Yeah. Those are all really, really important things. How's it going?

Stephanie Helm:

I think it's going pretty well. You always think you can do more.

Jen Ellis:

I was going to say you don't sound like you're brimming with confidence as you say that, but then I also know you well enough to know that's partly because you're just a very humble person. You have a little bit of imposter syndrome going. As don't we all in the security community.

Tod Beardsley:

Well, I expect that security people are generally pessimists anyway, right? We all try, right? We all try to be very optimistic about the things that we do. We all see the... We've made such strides here and oh my god, look at these next three mountains we have to climb.

Stephanie Helm:

Right, right. I am looking at... There is a lot of work yet to do.

Jen Ellis:

Well you've... When you say here are our three priorities, they are three massive priorities.

Tod Beardsley:

Yeah.

Jen Ellis:

It's not like you've got small projects. Those are huge that they have many sub-projects, each of them. It would be shocking if you didn't have a lot of work still.

Stephanie Helm:

Yeah, I would say that we've worked an awful lot recently on the resiliency piece for municipality.

Jen Ellis:

Which is great.

Stephanie Helm:

I'll talk a little bit about that because given the COVID-19 response that is ongoing. This is really hitting local governments really in a hard way. There's a lot that they have on their plate and as cybersecurity professionals already know, the adversaries are taking advantage of all of the flux. Whether it be related to the ongoing uncertainty about how the COVID virus is going. Whether it is about people transitioning workforces to work remotely, people losing their jobs and stimulus packages and checks coming in the mail. All of those themes are things that the adversaries are using to try to get people to click on links that they ought not to or to use the new architecture of the remote operations to potentially be an avenue that they can get into somebody's system.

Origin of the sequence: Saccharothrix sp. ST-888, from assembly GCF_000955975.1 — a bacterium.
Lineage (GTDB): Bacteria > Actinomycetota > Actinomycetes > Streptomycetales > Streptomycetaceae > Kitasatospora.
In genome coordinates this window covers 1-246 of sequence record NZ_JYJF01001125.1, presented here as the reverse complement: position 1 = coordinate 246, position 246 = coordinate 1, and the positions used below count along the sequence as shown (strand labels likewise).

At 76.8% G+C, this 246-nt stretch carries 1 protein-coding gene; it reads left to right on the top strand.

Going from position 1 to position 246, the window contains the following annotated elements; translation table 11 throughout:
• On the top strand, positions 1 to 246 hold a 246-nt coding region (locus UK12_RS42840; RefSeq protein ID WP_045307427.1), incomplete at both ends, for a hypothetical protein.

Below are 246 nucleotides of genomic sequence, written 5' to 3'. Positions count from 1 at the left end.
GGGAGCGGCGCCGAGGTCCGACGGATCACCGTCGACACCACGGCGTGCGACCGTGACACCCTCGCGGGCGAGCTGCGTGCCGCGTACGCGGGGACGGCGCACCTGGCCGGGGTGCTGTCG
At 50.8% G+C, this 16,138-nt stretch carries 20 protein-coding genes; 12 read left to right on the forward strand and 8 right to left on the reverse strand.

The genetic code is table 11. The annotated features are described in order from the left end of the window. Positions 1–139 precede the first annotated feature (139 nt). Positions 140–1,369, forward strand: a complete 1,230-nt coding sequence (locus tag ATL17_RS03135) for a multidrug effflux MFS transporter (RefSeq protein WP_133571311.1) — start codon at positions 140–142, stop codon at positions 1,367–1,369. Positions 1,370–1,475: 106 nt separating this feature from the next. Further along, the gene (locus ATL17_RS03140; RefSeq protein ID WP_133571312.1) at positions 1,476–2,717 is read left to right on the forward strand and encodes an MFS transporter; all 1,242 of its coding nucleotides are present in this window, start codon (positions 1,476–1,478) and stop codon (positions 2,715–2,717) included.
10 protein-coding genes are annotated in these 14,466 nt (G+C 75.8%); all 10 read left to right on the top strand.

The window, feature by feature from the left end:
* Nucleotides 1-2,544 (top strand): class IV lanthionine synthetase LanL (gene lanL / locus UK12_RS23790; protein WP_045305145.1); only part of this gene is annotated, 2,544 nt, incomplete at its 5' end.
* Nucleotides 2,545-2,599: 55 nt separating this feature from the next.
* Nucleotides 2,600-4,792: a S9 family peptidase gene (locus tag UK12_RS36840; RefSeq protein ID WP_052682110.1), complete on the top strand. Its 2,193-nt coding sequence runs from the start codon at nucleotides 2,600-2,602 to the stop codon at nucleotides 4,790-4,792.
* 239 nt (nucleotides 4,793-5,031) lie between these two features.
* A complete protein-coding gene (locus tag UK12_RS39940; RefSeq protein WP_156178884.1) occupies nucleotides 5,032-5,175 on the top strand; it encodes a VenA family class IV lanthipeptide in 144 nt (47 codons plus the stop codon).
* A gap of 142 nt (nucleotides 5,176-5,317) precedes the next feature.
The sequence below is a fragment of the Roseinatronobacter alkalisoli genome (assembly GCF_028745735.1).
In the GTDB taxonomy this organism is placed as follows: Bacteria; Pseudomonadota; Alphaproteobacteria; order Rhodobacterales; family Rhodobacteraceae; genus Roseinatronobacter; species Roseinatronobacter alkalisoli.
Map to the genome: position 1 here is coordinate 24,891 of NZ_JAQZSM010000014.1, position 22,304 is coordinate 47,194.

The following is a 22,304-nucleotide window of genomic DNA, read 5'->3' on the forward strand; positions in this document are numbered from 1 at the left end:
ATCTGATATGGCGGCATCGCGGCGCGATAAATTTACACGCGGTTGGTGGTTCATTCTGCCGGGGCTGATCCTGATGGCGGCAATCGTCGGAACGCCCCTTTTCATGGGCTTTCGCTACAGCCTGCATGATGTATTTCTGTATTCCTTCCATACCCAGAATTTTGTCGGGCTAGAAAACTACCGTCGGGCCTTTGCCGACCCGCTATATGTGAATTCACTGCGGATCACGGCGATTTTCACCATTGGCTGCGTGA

Jen Ellis:

Yes.

Stephanie Helm:

You'd like to think that they would be taking a break, but they're not, and the municipalities are seeing not a decrease in attacks, but if not the same, more. We have continued to try to keep focus on the resiliency piece about where can we be helpful. One good partner that we've had in this process has been members of our resiliency working group. We've got an ongoing working group that meets once a month. There's a sub-working group focusing on municipalities. If you go to our website, it's got a toolkit to help municipalities, which was started long before we got into this crisis, but because we have that resources capability on our website, we're using that to update things such as tips to do teleworking. If you're a municipal leader, here's some of the considerations you might want to take into account as your workforce goes to work remotely.

Stephanie Helm:

If you're an employee, here are some of the things that you should be mindful of while you're working remotely. So we've done information on telework. We've also put together kind of a listing of links of information to resources such as the csisa.dhs.gov website, which is the critical... Cyber Security and Infrastructure Security Agency. They've got information on there about cybersecurity best practices and things that you should take into account and resources that you can use from them. We've got things like the FEMA website that can help you with rumor control. So if you're trying to counter disinformation that you find on the internet, you can check this website. We're trying to be as helpful as we can without getting in people's way and it's a balance, but we know that the municipalities would appreciate to have some additional assistance and as we can do that we want to be helpful.

Jen Ellis: